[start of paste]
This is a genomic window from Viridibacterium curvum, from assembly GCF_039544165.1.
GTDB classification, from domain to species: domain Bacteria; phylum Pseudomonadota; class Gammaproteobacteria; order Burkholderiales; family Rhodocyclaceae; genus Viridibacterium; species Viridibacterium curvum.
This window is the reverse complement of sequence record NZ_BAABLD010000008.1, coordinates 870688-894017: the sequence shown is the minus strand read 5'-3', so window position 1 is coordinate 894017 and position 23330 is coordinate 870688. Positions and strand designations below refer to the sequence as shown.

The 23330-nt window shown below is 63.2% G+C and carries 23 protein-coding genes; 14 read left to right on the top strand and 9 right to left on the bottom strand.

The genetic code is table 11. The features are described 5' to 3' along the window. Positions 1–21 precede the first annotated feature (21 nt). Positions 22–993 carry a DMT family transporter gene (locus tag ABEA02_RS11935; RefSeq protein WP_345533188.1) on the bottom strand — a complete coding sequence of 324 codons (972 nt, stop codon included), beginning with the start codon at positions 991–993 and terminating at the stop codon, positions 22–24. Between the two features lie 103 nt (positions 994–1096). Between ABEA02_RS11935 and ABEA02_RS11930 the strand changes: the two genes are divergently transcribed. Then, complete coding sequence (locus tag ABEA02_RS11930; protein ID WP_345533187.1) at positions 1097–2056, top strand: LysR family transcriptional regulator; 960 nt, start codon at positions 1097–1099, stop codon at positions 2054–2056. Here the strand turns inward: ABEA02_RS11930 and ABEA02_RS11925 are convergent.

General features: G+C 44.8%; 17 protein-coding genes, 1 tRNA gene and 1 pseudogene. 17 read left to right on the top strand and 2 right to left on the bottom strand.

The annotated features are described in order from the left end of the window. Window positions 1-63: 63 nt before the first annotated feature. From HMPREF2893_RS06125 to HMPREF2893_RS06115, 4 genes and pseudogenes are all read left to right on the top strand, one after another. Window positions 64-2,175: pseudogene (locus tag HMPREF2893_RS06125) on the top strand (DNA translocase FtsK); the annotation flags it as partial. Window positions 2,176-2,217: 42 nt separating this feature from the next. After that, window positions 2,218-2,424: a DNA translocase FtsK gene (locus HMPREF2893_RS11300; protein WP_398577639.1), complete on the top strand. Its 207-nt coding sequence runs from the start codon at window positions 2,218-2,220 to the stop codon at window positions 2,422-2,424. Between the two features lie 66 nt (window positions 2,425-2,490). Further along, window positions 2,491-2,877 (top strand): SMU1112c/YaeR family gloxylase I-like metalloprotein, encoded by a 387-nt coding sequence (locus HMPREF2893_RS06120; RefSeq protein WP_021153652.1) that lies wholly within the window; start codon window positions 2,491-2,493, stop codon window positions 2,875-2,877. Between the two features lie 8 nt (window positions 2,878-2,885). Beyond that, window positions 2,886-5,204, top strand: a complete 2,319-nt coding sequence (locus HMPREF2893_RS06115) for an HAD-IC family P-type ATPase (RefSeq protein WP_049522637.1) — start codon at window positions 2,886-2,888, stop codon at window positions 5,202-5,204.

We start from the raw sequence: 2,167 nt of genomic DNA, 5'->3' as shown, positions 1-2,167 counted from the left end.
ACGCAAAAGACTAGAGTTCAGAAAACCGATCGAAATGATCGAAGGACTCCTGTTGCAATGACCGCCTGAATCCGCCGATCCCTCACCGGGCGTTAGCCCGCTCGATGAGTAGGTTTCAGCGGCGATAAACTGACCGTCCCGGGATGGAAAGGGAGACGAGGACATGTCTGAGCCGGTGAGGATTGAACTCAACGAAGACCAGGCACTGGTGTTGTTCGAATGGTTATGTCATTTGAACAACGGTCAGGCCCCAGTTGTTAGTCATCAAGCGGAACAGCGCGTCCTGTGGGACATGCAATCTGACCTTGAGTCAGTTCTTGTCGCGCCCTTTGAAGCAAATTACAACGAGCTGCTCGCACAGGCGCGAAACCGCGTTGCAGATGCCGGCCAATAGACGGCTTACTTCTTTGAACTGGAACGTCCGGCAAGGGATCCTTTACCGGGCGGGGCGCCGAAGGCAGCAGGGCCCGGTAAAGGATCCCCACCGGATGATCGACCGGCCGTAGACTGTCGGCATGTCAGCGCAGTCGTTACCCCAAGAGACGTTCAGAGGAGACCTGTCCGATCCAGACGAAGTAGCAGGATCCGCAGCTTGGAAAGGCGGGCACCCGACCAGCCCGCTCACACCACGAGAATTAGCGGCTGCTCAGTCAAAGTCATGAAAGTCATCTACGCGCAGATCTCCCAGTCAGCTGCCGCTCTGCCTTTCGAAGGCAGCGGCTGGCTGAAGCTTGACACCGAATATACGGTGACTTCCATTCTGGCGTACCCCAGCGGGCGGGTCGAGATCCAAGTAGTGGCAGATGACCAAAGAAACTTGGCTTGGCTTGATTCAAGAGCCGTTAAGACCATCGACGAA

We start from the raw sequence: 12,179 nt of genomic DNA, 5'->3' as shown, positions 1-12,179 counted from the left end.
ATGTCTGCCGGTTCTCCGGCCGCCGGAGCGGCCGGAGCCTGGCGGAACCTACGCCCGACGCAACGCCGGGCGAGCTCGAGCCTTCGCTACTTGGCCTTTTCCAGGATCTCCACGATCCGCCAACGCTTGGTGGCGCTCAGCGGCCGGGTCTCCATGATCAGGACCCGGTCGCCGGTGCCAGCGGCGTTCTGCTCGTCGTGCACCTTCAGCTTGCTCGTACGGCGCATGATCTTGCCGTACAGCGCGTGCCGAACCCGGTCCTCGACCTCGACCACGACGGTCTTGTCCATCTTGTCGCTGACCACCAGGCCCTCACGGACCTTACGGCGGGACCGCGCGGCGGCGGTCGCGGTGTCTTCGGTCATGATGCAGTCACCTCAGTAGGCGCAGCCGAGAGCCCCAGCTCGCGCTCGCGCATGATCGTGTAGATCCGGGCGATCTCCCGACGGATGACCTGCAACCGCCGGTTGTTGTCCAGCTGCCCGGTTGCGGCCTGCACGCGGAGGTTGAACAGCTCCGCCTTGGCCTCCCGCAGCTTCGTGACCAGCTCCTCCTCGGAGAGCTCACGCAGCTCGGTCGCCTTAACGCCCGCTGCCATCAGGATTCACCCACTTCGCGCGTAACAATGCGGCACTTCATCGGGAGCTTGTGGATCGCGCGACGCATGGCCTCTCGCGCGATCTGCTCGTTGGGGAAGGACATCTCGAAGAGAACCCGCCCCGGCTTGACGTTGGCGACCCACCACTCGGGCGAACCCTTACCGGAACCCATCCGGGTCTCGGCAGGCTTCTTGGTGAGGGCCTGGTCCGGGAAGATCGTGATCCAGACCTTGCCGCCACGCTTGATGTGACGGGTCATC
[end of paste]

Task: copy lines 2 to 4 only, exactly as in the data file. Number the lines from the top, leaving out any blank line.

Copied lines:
GTDB classification, from domain to species: domain Bacteria; phylum Pseudomonadota; class Gammaproteobacteria; order Burkholderiales; family Rhodocyclaceae; genus Viridibacterium; species Viridibacterium curvum.
This window is the reverse complement of sequence record NZ_BAABLD010000008.1, coordinates 870688-894017: the sequence shown is the minus strand read 5'-3', so window position 1 is coordinate 894017 and position 23330 is coordinate 870688. Positions and strand designations below refer to the sequence as shown.

The 23330-nt window shown below is 63.2% G+C and carries 23 protein-coding genes; 14 read left to right on the top strand and 9 right to left on the bottom strand.